The Nepali population has found the decade expensive. Our leaders have long run out of excuses. Prime Minister K.P. Oli and his newly strengthened NCP must now tell his party-men to stop pointing out the shortcomings of his fiscal policies in public. The whip notwithstanding, practical politics of one sort or another within and outside the party propel the need to agree with the people who suddenly find that the much promised proximity to Singha Durbar at their home and hearths has only revealed the bankruptcy of a Kleptocracy that can not even publish school results properly. This ineptitude becomes blatant at home where grandparents are aware of the smooth manner with which Indian matriculation examinations were replaced in Nepal with Nepali government conducted school leaving certificate examinations. The number of school children giving examinations is on the increase and thus the exposure to government mismanagement. The key word is management. From the displacement of Indian Currency with Nepali currency to the transfer of Indian aspired monopoly of trade and transit to genuine Nepali conduct in the pursuit of independent international relations there are many people still alive and aspiring for those days when Nepali officialdom looked to a leadership that looked to Nepali welfare with management skills ready to cope with what seemed to be perpetual challenges down south. Oli’s China visit merely exposed the regime as a chimera, a Nepali nationalism that merely masked self-service and external dependence.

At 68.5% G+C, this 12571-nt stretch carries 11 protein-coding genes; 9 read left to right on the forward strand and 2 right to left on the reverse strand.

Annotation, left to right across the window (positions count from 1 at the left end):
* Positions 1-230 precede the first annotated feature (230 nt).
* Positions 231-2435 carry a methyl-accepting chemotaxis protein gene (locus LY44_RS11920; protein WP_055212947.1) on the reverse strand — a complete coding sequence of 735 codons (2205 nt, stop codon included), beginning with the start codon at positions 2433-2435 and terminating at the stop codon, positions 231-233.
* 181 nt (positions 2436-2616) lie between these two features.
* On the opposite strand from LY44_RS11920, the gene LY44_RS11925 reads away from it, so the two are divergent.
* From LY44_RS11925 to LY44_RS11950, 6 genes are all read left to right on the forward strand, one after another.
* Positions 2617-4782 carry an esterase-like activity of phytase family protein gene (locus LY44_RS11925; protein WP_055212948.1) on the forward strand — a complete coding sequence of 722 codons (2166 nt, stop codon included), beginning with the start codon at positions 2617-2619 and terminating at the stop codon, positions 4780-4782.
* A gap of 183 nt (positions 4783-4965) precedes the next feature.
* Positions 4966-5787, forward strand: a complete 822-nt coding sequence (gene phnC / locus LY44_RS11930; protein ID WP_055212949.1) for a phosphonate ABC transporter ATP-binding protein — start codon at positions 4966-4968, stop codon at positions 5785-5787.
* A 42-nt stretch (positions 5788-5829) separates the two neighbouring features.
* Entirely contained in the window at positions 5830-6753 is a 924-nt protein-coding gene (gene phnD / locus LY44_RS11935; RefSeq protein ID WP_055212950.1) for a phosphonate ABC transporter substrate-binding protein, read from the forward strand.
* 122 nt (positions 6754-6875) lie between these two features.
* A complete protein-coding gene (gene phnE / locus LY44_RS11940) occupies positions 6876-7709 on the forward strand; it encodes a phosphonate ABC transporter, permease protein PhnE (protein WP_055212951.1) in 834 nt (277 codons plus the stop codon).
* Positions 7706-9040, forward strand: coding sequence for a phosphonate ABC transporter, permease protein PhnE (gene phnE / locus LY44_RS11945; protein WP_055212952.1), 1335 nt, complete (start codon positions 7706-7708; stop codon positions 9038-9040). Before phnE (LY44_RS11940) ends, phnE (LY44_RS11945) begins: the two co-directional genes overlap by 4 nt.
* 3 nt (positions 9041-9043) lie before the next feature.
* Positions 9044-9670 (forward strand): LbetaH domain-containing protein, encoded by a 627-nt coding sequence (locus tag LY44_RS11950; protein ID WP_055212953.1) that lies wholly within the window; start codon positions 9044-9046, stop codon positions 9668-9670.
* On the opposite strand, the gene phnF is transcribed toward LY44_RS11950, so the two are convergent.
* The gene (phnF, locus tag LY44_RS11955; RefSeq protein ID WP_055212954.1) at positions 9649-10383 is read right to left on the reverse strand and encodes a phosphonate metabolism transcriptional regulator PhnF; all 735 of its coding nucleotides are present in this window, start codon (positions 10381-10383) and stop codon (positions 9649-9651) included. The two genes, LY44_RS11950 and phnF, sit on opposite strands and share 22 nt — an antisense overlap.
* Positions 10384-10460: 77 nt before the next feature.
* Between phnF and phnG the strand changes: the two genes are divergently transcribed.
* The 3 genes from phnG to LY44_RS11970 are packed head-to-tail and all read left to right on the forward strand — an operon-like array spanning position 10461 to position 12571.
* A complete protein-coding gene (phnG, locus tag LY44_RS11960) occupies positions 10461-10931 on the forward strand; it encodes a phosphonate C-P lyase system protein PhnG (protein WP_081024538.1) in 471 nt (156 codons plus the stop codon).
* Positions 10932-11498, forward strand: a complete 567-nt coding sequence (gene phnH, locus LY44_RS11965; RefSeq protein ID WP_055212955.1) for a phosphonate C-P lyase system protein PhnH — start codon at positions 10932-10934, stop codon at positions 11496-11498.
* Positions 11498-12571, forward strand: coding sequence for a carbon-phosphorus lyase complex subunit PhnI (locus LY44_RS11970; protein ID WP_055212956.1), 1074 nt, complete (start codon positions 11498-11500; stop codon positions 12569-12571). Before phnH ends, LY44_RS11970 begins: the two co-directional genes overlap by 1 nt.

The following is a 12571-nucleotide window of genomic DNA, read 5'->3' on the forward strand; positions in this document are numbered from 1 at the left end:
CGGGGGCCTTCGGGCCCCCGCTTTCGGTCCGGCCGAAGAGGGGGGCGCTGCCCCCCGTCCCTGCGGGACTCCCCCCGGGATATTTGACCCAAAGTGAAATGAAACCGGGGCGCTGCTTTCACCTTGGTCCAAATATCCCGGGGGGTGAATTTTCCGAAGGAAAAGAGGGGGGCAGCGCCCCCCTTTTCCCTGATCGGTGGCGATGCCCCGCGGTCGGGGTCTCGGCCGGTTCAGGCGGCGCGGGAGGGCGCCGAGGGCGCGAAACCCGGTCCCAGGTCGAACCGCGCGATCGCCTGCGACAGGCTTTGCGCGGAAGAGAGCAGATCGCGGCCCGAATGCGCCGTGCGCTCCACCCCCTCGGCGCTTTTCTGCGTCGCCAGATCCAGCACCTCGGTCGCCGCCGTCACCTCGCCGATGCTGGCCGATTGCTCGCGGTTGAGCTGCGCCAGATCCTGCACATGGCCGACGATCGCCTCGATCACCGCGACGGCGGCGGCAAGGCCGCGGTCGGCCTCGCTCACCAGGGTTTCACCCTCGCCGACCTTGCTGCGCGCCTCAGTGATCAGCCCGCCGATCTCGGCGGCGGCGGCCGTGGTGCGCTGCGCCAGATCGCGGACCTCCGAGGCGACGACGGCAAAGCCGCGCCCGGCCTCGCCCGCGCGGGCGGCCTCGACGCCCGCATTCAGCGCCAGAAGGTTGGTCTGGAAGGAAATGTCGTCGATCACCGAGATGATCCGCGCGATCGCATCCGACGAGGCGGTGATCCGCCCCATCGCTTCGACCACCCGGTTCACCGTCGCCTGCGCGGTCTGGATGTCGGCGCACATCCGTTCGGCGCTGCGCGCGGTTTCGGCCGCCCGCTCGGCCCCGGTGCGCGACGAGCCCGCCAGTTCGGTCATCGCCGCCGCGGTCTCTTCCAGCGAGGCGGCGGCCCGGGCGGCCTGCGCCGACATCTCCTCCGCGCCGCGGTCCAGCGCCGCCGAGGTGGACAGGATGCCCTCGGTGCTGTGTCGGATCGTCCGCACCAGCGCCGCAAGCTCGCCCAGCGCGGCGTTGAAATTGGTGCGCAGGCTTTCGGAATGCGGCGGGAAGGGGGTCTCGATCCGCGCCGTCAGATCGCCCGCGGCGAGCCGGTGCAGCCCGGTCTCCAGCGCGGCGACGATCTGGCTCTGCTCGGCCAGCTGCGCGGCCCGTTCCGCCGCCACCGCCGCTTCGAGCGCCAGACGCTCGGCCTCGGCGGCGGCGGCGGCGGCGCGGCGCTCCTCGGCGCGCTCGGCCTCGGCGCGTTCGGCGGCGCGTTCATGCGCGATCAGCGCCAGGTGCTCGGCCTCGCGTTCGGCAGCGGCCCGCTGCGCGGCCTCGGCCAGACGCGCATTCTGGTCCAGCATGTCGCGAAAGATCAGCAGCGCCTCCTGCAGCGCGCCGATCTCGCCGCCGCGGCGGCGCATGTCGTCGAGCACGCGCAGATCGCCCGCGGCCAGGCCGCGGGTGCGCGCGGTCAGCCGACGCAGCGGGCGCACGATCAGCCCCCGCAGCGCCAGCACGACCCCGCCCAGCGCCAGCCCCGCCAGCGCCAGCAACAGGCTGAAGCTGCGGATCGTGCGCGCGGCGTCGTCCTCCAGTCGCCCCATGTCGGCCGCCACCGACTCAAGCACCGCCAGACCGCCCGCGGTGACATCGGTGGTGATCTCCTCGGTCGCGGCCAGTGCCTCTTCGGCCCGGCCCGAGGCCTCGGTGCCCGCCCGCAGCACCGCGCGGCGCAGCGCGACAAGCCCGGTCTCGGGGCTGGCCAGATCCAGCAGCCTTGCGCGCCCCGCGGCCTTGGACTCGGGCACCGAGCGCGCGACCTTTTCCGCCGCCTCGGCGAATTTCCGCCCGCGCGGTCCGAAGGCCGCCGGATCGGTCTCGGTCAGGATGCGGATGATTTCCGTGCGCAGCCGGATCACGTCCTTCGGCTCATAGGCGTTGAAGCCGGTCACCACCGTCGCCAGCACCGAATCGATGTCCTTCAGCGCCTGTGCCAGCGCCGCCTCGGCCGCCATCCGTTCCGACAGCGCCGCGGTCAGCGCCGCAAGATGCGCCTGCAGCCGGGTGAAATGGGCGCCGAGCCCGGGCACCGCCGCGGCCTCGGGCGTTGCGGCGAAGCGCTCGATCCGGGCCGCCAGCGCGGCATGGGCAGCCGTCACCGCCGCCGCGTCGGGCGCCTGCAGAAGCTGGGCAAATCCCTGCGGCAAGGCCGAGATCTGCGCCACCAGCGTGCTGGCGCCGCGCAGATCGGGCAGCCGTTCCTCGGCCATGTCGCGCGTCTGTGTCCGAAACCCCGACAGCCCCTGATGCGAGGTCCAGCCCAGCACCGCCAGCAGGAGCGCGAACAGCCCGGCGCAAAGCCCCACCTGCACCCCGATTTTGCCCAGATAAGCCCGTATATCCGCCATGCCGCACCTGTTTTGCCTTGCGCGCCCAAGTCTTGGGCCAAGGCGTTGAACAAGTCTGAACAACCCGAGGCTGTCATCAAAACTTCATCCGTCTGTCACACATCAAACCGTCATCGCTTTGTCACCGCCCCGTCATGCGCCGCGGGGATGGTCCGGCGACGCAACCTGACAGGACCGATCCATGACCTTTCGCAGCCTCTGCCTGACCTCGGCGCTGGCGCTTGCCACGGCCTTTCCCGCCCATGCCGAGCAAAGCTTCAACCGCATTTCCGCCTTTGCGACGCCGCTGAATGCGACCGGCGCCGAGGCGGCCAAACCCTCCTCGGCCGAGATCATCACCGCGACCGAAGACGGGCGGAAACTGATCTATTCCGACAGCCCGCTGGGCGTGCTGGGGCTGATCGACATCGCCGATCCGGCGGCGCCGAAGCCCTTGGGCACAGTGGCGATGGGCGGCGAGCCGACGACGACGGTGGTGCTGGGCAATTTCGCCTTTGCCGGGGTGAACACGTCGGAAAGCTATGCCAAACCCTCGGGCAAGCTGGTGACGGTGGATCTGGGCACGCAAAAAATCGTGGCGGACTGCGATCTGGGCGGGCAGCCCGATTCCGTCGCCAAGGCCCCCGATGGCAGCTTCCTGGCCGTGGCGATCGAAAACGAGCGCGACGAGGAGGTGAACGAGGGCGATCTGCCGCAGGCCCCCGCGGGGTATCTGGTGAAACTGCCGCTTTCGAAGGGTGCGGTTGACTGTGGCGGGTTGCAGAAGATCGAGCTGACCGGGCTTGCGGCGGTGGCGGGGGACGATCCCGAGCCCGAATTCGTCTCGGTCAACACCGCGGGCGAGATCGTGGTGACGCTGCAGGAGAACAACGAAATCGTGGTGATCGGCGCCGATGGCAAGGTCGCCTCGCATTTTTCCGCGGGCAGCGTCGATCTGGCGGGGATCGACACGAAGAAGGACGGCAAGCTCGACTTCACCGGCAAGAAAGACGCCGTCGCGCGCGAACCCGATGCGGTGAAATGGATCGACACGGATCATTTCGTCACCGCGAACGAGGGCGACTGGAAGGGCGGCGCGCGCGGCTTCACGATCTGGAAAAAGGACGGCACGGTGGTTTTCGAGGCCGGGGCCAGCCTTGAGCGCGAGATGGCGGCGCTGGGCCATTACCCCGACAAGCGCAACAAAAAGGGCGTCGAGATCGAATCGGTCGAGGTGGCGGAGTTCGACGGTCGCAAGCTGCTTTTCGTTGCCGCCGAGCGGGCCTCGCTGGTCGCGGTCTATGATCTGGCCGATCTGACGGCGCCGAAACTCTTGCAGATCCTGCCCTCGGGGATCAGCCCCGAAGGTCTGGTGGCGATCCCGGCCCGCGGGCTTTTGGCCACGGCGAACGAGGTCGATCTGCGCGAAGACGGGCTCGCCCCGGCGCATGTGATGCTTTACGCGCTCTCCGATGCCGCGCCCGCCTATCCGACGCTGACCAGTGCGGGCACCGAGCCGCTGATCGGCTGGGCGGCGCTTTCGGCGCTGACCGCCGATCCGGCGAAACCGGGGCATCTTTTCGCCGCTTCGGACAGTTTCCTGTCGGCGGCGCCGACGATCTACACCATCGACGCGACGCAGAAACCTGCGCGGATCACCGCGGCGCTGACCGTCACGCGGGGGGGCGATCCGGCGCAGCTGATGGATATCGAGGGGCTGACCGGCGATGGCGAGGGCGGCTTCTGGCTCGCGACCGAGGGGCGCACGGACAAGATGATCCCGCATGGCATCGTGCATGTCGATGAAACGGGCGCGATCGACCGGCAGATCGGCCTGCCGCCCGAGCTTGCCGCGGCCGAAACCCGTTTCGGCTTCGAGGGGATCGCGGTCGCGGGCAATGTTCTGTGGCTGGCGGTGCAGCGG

Falling far short in performance is merely one thing; falling far short of public promises is another. Criticism of the budget emanates from the growing public realization of how expensive the policy is. The lay person who would limit their government contact to the tax office, the payment of government bills for services and the occasional court visits has had to be exposed to forbidding expenses their with the promise not only of expensive returns but of forbidding uncertainties. The partisan media can no longer mask this disgruntlement. They can merely serve to disorganize the disgruntled. Party cadres who must rely on a modicum of popular vote can merely sooth sentiments by reflecting part of the adverse opinions in the pretense of their understanding popular sentiments. The problem is that those with solutions have been shunted and divided enough to ensure that pour current monopolists in government cannot be challenged in the streets. Our party men are partying still because their extra-national nexus insures this with money, material and muscle. Nepal’s agitprop investments have been long term, diverse and disbursed enough to allow proxies to own populism. For the proxies, the threat of the same remains a Damocles’ sword and serves to tame their servitude. Oli, as others are aware of this. The problem is that fast changing international demands have caught our international political patrons on the wrong foot. Agitprop strategies need not necessarily have loyalties and this does not displace the demand for dependability in relationships. As one concerned Nepali was told by an influential expatriate-‘You look after your interests, we’ll look after ours.’ What the Nepali individual is now asking is just this. ‘Who is to look after our interests?’ By now we are aware that political parties pursue their interests and the leader’s interest is paramount. We are, as we have realized still at this phase of party politics and so we ask, ‘What of national interests?’